Friday, October 16, 2009

Skeptoid, Scientific American

Skeptoid

Dunning does a treatment of shadow people, the phenomenon of seeing a shadowy figure out of the corner of your eye or when you are coming to or going to sleep.  However, the apparition is either not detailed at all or disappears when you focus on it.  It is a favorite topic on Mysterious Universe and Coast to Coast AM. Dunning does his typical thorough discussion of the topic cramming a lot of information in a very short amount of time.  I must say Dunning's story of a hallucination he had as a child with the cast of Sesame Street in the tree outside of his window was both weird and entertaining.  All in all it was a fine episode, but somehow dissatisfying in the end.  Basically, it was sh-t happens, but it does not make it paranormal.  I agree, but it sure does feel open ended.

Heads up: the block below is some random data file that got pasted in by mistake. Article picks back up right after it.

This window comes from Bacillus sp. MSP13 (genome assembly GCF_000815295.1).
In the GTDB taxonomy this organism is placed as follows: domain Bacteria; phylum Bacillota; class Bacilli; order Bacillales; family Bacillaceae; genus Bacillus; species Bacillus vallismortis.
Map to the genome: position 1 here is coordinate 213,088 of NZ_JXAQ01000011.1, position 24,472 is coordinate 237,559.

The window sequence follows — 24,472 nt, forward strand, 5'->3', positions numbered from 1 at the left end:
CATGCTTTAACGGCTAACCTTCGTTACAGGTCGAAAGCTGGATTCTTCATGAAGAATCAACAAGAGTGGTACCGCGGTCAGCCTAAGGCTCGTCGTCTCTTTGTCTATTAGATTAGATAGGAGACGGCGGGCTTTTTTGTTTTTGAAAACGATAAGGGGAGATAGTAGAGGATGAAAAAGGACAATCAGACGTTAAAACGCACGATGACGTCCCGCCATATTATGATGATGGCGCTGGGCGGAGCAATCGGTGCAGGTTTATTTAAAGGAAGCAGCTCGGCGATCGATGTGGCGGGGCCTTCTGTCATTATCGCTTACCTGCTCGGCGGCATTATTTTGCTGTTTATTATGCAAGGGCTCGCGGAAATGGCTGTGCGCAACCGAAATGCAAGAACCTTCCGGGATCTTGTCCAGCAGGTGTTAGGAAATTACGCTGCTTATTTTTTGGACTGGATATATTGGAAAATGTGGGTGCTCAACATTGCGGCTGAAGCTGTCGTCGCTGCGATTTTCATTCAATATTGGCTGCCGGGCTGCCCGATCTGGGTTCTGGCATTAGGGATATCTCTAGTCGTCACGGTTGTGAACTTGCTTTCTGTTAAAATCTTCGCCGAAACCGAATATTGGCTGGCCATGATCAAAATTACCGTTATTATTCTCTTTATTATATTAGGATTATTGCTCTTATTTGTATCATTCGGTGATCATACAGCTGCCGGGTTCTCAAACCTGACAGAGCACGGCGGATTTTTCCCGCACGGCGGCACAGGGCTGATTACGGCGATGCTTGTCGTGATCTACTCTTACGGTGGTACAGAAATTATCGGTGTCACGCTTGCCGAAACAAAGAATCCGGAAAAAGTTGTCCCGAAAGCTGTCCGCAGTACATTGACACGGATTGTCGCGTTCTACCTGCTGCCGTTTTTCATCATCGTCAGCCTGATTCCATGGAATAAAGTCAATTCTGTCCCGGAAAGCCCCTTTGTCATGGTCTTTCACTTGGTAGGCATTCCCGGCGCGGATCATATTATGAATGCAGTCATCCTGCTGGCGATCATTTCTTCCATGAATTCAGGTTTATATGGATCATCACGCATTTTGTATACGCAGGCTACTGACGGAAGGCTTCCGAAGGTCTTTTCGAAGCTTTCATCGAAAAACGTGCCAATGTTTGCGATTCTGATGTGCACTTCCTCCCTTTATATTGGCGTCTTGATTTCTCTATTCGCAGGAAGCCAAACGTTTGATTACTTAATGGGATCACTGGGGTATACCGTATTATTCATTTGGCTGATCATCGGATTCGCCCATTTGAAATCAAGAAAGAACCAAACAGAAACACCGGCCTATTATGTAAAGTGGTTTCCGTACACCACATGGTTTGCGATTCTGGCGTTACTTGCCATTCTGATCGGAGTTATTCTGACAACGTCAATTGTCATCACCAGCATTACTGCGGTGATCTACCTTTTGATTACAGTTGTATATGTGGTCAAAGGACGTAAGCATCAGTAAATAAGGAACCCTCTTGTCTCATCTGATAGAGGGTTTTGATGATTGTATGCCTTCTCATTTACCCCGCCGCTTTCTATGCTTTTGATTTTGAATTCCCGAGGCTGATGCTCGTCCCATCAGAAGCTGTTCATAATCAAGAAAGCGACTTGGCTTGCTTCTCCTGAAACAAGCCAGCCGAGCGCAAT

Scientific American

Mariette DiChristina, Editor in Chief, was on for her monthly appearance to pitch the high points of  this month's edition of Scientific American magazine.  Actually, I enjoy these "pitch" episodes.  I find it helpful to point me in the direction of which articles I wish to read first when SciAm arrives in my mailbox each month.  I am quickly learning to enjoy DiChristina's calm style which lends a more studious feel to the show compared to Rennie's more frenetic discussions with Mirsky.

Steve Mirsky makes a pitch for the walls of subway lines to be lined with murals that act like a flip page cartoon book.  So as you look out the car window, you can see a motion picture scene unfold as you move between stops.  It may be hokey, but I like the idea. 

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